It was December 16, 1918, when the first-ever International flight from Europe to India had landed in Allahabad. Certainly, a moment of pride for the United Provinces, now called Uttar Pradesh (UP) for being included on the itinerary along with Karachi, Delhi, and Kolkata in undivided India. Allahabad – an already established major political center of importance back then, this incident strengthened the city’s position as a future metropolitan city.
Allahabad is one of the holiest Hindu pilgrimages and a place for intellectuals, literary geniuses, and Hindi poets, but a lesser-known fact is that it was also a center of the revolution for Indian independence. An ancient city that has the most correct time in India, as the 82°30′ E longitude that defines the Indian Standard Time passes through the city of Allahabad. The University of Allahabad established by the Britishers during the colonial era was popularly known as the Oxford of the East.
The strong cultural and mythological heritage of Allahabad can be seen at the Sangam, also called Prayag because of which the ancient city got its name – Prayag. It’s the confluence of rivers Ganga, Yamuna, and Saraswati. The city hosts Kumbh Mela – the world’s largest gathering of people and the largest fair, every 12 years. Prayag or popularly, Allahabad has now been renamed to Prayagraj by the government. Nevertheless, it’s also an important town for other faiths who have a sizeable population living there. Christians, Muslims, Parsis, and Sikhs have all made Allahabad their hometown.
People from most parts of Northern and Eastern India migrated to Allahabad for education and in search of a happy, peaceful life. For all the political, literary, religious, and cultural reasons, Allahabad should have been an easy choice to remain as the capital of UP and emerge as one of the biggest metropolitan cities of India. However, the reality is far from what one could have imagined a century ago.
Nobody is bothered about Allahabad after the Indian independence. They can only change the name of the city but that won’t bring back its old glory unless real development happens on a large scale. Be it any party or leader, nobody did anything significant for the city of Allahabad that was once the capital of the region now called UP, and also the capital of India for one day during the British era in 1858. Did you know that?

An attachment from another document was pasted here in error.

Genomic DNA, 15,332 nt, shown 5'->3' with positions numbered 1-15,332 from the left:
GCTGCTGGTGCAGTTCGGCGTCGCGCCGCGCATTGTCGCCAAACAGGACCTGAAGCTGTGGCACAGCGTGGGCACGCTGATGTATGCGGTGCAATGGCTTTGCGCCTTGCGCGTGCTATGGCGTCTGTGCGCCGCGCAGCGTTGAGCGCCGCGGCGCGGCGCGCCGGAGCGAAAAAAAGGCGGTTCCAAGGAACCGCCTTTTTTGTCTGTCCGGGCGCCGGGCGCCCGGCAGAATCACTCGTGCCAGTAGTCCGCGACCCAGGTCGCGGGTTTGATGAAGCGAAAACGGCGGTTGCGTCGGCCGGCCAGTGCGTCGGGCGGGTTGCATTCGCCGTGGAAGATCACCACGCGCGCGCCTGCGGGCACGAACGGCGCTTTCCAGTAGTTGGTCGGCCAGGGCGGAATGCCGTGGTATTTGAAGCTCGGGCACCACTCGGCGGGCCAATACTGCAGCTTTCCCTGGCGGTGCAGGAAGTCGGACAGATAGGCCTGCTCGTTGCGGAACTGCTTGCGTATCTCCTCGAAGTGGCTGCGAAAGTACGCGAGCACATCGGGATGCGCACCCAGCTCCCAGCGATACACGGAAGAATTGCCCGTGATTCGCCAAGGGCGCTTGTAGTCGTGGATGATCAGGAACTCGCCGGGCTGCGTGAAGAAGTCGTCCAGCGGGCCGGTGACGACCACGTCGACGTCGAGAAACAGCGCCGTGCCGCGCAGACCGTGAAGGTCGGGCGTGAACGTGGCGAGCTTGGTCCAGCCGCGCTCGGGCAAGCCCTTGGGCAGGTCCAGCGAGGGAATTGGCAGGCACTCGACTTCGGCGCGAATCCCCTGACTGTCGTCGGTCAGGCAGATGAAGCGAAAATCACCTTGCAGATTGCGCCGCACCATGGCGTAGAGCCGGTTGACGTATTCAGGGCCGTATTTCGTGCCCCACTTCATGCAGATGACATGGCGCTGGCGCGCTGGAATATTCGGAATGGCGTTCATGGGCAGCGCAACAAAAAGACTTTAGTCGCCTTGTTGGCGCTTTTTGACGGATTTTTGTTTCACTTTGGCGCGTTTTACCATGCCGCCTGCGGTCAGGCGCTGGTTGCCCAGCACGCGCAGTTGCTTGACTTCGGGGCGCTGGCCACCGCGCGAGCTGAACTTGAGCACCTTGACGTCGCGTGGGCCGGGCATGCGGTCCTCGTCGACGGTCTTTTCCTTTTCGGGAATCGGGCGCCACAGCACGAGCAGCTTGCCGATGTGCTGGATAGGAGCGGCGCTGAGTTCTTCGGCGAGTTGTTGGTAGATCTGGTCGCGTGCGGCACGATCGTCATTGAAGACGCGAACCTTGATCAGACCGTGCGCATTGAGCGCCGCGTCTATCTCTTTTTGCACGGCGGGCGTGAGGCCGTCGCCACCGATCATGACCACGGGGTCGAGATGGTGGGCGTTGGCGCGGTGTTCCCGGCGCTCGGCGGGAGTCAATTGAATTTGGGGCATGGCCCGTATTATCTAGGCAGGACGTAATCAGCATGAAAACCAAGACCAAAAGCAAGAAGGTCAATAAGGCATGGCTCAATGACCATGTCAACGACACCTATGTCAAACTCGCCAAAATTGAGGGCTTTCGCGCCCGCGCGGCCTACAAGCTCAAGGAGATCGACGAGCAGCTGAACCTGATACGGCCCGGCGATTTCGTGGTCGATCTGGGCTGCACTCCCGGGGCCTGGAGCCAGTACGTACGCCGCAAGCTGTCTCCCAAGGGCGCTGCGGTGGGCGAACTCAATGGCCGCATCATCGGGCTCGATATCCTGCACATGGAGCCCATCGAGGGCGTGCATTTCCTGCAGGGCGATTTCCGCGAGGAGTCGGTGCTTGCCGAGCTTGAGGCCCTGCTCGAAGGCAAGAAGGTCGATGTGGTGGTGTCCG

Most of the development happens only at Lucknow in UP and to some extent Varanasi and Agra. How a great city with a strong heritage can be completely sidelined for political reasons can be best understood by looking at Allahabad.
The city where the first International flight from Europe landed is yet to get a proper commercial airport of its own. It only got a commercial terminal on an Airforce land and that too happened just a few years ago. The best example of sidelining and ignoring a city.
Indian politicians have completely destroyed the city, and no one cares but they ask for votes at the time of the election. Amitabh Bacchan, a famous actor who belongs to this city contested elections in the early 1980s and won. Did he do anything for his hometown? Hahaha, you can find out yourself! To add to that, the famous “first family of India” had Allahabad as their hometown for decades without bothering much about it.
As the ignorance of various governments continued, people who wanted to achieve something bigger in life had no choice left but to migrate to other cities for better education and job prospects. The migration gives them a better lifestyle and benefits. In the past 25-30 years, I have been a witness to such bulk migrations. This leaves the city with some old government offices and courts that will remain here for some more time, as many had already been shifted to Lucknow.
The glorious past is to be forgotten, the reality is Allahabad now stands as an underrated city ruined by the politicians favoring other places where they had a vote bank. They only remember it once in 6 years at the Ardh Kumbh Mela and then at the Kumbh Mela every 12 years.
The worry is what will happen to the city 20 years from now. Will the city still exist then or it will turn out to be a small rural town with huge unemployment. Provided that all government offices and courts don’t shift to Lucknow, there could be a slight ray of hope alive. Of course, our politicians won’t let the industrial setup revive there. Information Technology, Manufacturing, Automobile sectors won’t come to the city, ever. AIIMS is opening in Raibareily, a much smaller town having no significance but a vote bank. Who all will live in the city after 20 years and what will be their source of income is another concern.
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